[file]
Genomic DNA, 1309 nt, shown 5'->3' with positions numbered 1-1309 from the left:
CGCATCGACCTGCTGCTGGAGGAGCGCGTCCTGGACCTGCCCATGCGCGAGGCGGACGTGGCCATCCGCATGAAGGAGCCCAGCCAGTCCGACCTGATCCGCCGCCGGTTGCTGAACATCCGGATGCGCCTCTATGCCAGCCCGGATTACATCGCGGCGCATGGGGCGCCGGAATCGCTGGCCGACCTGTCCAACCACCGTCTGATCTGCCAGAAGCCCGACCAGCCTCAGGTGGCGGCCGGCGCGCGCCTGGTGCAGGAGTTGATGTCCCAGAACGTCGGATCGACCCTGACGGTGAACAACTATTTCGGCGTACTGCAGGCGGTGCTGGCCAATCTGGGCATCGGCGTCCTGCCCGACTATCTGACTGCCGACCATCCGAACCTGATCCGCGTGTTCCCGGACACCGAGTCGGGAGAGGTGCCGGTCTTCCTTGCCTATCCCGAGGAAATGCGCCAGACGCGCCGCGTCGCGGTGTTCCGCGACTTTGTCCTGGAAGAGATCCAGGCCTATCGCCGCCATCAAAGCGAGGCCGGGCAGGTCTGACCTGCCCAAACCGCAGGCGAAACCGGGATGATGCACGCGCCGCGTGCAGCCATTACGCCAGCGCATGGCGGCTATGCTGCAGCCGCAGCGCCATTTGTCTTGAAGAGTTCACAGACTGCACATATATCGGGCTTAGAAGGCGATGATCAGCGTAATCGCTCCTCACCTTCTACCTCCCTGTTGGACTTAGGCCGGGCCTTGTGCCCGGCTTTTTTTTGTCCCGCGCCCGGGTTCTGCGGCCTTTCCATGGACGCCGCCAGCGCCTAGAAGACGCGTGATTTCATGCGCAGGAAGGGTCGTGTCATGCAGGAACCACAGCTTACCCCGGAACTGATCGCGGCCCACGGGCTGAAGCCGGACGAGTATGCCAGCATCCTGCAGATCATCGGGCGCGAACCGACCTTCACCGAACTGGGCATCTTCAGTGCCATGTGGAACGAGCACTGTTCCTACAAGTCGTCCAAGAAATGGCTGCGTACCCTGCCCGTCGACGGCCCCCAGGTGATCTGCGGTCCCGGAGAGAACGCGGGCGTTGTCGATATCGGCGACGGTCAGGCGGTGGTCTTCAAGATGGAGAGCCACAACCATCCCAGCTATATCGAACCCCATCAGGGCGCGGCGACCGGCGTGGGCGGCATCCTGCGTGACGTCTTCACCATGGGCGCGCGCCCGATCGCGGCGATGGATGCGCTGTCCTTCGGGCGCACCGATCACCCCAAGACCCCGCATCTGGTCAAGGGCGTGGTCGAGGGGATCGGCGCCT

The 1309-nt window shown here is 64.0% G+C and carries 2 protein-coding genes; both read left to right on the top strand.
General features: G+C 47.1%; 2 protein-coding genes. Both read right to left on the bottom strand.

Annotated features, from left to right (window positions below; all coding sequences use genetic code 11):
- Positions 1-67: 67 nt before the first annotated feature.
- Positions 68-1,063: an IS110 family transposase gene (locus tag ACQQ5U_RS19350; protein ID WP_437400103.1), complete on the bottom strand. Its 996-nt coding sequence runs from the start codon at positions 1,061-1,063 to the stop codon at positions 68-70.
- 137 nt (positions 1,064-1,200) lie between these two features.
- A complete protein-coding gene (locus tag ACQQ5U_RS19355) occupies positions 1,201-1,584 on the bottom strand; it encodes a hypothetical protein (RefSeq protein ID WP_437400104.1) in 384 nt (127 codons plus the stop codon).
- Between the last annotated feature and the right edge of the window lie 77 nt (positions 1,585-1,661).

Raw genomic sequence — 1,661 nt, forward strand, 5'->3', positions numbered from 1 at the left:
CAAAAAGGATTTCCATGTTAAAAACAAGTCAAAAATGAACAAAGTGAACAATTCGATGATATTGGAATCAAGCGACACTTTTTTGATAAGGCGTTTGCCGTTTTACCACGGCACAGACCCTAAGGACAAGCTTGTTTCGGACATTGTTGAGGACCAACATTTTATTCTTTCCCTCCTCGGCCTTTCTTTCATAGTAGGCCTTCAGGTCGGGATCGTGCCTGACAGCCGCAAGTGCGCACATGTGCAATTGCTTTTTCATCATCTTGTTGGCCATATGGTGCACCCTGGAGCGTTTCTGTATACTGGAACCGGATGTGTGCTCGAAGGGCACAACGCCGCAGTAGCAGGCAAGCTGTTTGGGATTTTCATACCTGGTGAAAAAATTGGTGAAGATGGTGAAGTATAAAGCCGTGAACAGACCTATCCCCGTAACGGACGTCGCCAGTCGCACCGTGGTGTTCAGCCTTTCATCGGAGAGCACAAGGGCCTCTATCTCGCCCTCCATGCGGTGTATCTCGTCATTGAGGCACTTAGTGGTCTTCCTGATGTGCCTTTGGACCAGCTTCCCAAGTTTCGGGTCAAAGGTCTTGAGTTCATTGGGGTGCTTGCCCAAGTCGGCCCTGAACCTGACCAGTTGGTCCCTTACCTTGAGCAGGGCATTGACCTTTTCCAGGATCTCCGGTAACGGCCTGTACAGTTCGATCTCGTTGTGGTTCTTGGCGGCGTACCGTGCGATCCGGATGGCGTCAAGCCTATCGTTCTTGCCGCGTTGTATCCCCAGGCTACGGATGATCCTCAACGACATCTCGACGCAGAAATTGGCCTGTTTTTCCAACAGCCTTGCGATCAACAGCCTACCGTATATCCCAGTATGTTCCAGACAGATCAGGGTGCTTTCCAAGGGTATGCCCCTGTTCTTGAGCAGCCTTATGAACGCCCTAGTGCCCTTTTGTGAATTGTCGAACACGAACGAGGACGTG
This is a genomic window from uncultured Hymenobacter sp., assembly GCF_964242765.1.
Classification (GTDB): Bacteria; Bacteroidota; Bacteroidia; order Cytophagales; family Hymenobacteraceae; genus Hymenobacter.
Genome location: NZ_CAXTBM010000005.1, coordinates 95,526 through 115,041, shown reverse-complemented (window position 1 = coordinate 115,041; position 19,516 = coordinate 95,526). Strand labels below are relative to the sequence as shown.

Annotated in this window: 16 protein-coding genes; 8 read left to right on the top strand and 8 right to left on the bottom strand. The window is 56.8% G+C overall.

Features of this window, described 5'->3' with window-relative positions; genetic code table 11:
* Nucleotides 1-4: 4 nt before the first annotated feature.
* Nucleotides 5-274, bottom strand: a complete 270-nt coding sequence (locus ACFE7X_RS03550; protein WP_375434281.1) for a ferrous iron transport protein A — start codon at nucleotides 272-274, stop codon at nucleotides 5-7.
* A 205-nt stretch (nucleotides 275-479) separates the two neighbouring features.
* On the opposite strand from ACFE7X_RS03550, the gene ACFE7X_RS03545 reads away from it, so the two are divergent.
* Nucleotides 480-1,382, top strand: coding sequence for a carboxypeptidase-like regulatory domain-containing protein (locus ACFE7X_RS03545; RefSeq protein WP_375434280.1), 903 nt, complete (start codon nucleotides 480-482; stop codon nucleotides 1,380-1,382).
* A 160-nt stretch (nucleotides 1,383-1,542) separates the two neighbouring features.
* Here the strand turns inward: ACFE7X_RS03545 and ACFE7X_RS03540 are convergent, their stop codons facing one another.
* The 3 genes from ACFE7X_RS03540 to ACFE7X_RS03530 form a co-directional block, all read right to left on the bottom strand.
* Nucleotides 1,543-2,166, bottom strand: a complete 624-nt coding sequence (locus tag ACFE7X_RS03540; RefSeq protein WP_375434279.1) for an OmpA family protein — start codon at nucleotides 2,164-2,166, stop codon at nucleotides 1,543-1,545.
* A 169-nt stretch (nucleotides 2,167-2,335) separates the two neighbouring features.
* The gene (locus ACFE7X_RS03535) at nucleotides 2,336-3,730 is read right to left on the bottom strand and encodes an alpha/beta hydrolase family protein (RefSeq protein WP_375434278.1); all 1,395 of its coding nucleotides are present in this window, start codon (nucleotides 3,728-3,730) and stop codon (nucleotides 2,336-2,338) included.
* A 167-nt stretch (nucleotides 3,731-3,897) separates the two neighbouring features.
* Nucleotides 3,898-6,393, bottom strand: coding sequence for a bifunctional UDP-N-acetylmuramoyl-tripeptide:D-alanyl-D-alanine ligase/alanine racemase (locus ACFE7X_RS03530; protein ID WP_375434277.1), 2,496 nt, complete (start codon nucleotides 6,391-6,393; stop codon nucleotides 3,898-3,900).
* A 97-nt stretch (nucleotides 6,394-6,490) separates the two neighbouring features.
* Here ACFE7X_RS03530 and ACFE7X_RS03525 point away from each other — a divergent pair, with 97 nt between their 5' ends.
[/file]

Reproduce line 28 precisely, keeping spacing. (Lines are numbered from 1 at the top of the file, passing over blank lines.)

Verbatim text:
* The gene (locus ACFE7X_RS03535) at nucleotides 2,336-3,730 is read right to left on the bottom strand and encodes an alpha/beta hydrolase family protein (RefSeq protein WP_375434278.1); all 1,395 of its coding nucleotides are present in this window, start codon (nucleotides 3,728-3,730) and stop codon (nucleotides 2,336-2,338) included.